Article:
Grandfather Objects to Schoolyard Practice

Students were told to walk with hands clasped on the top of their head, which is a practice used in prison yards

Tony Gonzales was picking up his grandson at Meadows Elementary this week, when he didn’t like something he saw on the playground.

Children were walking in a circle with their hands clasp on the top of their head.

“What got me is they had their hands on their heads. So I looked and I said you know what, it's pretty degrading to have the kids walk around like that.”

The Vietnam Veteran said it reminded him of images of prisoners of war, or of a prison yard.

“On top of your head? It kills you. I got a grandchild here. I wouldn’t want him to do that all day. Its crazy," said Gonzales.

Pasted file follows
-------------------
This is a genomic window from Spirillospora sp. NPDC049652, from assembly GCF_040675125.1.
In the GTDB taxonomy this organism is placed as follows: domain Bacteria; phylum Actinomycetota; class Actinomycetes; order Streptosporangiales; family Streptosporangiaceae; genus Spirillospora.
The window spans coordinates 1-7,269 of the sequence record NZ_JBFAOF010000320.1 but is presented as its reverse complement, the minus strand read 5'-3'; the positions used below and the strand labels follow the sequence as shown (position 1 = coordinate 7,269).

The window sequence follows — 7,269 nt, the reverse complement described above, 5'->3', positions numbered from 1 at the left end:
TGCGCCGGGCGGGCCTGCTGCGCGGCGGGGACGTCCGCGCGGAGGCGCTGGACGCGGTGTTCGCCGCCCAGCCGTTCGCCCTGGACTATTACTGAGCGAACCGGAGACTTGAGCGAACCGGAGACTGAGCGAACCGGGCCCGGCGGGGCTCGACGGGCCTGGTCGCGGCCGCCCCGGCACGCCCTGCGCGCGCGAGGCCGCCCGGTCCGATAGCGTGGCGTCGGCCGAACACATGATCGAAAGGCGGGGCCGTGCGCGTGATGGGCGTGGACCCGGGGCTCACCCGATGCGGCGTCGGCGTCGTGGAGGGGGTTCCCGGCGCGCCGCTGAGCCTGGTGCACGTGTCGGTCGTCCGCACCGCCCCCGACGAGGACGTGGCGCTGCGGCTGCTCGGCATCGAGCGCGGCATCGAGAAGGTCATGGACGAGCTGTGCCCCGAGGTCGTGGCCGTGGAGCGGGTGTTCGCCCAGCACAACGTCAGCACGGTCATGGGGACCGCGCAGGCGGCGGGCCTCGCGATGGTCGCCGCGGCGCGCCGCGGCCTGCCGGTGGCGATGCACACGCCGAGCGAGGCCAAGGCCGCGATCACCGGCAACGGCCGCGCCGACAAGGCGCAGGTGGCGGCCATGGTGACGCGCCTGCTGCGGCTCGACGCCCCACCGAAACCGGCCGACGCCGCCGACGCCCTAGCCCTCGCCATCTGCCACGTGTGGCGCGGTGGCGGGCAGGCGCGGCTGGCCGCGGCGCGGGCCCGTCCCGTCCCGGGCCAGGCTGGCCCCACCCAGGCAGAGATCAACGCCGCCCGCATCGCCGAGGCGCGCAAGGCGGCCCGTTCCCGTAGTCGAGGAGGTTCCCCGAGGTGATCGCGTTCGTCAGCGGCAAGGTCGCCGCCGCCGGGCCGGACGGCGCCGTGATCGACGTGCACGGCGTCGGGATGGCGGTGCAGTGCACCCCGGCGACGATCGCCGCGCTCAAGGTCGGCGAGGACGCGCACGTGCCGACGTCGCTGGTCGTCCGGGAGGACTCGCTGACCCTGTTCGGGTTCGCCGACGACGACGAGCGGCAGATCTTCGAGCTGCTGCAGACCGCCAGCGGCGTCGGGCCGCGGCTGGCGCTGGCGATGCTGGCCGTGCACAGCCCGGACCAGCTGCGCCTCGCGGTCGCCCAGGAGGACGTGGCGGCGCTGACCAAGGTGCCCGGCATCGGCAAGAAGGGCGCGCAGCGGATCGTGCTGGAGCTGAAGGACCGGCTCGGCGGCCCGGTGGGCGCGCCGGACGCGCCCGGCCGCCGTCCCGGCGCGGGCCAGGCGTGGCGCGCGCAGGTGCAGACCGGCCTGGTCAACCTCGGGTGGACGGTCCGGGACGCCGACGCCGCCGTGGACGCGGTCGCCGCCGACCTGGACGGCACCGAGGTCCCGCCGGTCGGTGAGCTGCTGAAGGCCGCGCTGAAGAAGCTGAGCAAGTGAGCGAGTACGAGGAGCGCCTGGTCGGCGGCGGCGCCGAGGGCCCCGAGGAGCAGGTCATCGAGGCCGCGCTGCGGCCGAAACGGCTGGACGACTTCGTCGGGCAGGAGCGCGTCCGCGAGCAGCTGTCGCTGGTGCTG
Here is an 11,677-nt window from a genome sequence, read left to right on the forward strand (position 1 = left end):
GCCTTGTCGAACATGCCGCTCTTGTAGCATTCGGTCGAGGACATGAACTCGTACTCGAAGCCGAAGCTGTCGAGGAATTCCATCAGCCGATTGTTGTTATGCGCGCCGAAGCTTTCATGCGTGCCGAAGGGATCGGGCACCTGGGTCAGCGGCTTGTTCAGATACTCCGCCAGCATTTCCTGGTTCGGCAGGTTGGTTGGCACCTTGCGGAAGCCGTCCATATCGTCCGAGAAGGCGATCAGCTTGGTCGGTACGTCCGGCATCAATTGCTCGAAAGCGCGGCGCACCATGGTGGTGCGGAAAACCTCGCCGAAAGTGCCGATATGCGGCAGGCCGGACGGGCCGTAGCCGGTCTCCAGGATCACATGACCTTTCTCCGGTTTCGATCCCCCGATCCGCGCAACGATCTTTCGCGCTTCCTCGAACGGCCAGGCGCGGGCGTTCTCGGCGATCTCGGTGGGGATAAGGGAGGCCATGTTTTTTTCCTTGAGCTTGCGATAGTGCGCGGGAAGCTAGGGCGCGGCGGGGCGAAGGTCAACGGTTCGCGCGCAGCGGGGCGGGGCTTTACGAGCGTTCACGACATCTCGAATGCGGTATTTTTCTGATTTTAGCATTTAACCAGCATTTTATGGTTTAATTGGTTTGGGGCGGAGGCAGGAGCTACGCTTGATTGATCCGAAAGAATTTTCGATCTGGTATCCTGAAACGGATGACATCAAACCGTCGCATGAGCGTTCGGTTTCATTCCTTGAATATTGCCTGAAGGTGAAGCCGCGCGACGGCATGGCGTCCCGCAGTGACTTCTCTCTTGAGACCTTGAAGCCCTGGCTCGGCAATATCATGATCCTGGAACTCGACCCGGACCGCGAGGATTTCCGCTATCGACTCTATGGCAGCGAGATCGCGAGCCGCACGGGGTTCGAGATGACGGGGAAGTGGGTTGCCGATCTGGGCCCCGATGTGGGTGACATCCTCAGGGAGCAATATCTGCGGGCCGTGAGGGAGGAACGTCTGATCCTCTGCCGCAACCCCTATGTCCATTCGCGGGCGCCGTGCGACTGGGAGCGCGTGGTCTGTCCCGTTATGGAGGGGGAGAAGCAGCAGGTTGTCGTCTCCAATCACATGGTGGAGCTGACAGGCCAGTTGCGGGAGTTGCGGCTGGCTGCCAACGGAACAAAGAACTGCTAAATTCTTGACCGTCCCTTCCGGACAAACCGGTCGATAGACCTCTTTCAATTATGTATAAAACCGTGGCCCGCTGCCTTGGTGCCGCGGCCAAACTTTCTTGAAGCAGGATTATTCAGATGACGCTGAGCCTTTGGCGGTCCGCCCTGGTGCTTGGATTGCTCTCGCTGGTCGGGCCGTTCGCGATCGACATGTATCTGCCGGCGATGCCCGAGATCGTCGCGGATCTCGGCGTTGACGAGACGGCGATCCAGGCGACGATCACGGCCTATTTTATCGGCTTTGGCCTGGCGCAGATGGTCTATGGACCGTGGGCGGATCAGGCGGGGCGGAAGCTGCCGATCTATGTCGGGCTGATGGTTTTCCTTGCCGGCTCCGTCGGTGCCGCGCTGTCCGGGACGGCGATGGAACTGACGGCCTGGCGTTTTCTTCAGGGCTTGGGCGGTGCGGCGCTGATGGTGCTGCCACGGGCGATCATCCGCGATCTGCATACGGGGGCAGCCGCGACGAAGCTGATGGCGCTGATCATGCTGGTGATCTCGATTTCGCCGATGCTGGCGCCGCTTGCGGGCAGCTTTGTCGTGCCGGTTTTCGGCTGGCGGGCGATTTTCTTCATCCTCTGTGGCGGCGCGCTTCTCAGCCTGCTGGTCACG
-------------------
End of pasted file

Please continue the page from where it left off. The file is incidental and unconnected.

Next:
Gonzales’ granddaughter, Irene Nevarez, was with him that day.

“Walk them like this, where they look like prisoners because you go to the media and that’s all you see, is prisoners walking like that,” said Nevarez.

It turns out that the students were part of an after school-program called Coral, run by Catholic Charities.

Coral is designed to help students with literacy.

“Usually when you're walking with children, you want order, not touching or hitting. It’s not common practice to have kids put their hands behind their heads,” said program coordinator America Aguirre. “To us, it’s something we'll look at differently, and something we won't do any more.”

The school’s principal, Magdalena Moore, told NBC Bay Area she was unaware of the practice.

Moore said she was bothered to hear what was happening, so she told the Coral coordinator to stop having the children walk like that on her campus.

Gonzales said he’ll be watching to make sure the kids are treated like kids.

Contact Us